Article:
Monday, March 10, 2008
Thank you to Susan Spero and all the folks at JFKU and Left Coast Press for starting a highly stimulating conversation this weekend at the colloquium on Museums and Civic Discourse. It was a special day, not just because a group of 65 smart people buzzed energetically around an interesting topic, but because there were a series of insights and flashes that felt new. There were, as we say in the museum business, some good aha moments.
There were also plenty of unresolved questions. What role should museums play in promoting discourse? What services or opportunities should we offer to staff and to visitors to engage in civic grappling? How will it impact the other services and roles museums represent in contemporary society? Over the next several weeks, I will be dedicating posts to these questions, and most specifically, to some of the HOWs of making museums sites of civic discourse. But today, I want to talk about one of the other big questions raised on Saturday: Why?
As Kathy McLean observed, speakers presented several examples of places that are promoting civic discourse successfully--public radio, science cafes, Web 2.0. Why do museums need to get in on the act? Some argued that it's a question of survival--that museums will sink further in irrelevance if we don't take up the cause. Others reacted hotly: do we really need to get into public debate to survive?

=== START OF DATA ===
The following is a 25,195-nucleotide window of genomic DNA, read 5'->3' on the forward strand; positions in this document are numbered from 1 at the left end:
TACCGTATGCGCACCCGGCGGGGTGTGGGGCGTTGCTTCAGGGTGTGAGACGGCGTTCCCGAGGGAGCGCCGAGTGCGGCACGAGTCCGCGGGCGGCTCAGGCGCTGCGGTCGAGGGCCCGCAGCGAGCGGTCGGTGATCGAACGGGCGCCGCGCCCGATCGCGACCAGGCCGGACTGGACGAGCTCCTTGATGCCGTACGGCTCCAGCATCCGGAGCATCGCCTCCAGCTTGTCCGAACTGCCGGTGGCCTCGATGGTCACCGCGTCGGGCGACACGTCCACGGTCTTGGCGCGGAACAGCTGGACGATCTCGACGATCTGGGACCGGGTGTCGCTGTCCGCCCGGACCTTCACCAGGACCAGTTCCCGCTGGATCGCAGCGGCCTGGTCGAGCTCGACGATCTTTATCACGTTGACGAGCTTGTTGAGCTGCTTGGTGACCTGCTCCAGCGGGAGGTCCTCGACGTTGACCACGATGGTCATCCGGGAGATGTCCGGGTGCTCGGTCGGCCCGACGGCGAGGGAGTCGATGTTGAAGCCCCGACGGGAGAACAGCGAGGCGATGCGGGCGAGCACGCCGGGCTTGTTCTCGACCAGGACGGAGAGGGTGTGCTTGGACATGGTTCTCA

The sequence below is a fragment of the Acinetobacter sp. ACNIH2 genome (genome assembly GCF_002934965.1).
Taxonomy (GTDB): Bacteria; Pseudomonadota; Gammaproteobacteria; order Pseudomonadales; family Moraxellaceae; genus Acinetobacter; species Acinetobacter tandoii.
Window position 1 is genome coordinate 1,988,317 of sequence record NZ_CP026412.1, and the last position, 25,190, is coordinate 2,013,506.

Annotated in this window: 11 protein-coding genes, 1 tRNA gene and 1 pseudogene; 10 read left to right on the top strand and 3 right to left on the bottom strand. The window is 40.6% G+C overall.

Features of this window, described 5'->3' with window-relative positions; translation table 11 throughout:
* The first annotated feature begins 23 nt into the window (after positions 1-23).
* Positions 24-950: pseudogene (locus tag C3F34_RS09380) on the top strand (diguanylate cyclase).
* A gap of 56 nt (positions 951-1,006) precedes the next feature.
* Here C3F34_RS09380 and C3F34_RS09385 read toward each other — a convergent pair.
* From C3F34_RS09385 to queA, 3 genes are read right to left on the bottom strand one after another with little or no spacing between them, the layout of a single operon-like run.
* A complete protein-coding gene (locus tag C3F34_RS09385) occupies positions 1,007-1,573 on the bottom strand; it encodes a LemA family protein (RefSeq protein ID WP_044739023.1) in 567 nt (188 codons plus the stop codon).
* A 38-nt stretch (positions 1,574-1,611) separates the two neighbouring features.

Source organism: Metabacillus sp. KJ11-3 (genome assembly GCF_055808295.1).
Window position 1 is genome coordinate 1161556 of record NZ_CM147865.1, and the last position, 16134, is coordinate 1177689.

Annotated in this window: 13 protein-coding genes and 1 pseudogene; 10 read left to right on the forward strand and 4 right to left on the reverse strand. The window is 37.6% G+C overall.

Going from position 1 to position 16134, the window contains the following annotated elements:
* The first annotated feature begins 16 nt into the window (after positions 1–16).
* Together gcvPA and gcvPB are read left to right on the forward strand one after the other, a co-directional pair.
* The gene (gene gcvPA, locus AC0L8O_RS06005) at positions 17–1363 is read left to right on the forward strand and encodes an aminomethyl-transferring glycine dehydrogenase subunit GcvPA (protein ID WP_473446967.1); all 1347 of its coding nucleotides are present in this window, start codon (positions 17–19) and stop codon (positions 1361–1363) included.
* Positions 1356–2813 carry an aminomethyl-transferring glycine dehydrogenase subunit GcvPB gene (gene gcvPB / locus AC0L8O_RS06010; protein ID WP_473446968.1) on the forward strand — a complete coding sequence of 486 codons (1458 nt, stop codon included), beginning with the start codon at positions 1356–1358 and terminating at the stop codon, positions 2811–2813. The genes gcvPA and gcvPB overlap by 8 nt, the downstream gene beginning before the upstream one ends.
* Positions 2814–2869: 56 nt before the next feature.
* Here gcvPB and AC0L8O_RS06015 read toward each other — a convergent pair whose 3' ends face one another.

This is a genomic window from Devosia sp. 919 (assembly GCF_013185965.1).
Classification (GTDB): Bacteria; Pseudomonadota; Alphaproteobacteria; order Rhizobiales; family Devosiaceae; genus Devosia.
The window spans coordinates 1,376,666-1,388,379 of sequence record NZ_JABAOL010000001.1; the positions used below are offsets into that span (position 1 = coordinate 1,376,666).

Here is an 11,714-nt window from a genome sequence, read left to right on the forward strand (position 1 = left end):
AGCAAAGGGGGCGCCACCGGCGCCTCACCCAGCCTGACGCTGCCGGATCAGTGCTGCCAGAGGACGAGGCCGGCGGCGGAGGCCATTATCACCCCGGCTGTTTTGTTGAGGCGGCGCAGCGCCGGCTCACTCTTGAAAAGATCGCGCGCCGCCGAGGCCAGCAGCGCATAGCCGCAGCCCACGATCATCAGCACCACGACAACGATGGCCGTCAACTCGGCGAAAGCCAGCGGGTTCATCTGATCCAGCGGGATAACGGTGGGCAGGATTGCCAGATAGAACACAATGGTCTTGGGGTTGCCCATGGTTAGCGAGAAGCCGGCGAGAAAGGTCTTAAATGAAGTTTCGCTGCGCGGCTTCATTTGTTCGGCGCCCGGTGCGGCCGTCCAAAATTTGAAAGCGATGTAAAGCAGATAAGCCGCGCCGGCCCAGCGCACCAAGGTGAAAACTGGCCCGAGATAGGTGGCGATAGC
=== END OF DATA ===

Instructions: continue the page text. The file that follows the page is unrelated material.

I partly agree with the survival argument, but I also recognize that it is based on fear--an opposing but related fear to that held by those who reject civic discourse as too divergent from (and dangerous to) institutional missions. I think there's another, more positive, argument for why museums need to get in on the act: because our tools for civic discourse are inadequate and our opportunities and venues for it are often haphazard. As centers of informal learning, museums have an opportunity to be leaders in this arena and to provide a mainstream venue for visitors of all kinds to confront each other and themselves.
Because the reality is in that room of 65 people, only a handful had participated in one of the high-functioning models of civic discourse presented--calling in to a radio forum, bridging political differences through internet chat. But all of us have experienced more informal, less well-facilitated forms of discourse. Sue Allen spoke of an uncomfortable discussion in an airport with a man on the opposite side of the Iraqi war from her, a conversation in which she and the man careened towards and away from each other, conflicted yet drawn to the debate. I instantly thought of the argument two friends had at a picnic last month: she, a lawyer for a pharmaceutical, he, a friend who couldn't understand why she didn't have ethical issues with her work. It ended with both parties pissed off, no closer to understanding or respecting each other. Another woman at Saturday's colloquium spoke of a confusing experience at a museum program on global warming, saying without any trace of irony: "I came to listen to the facts that I believe in."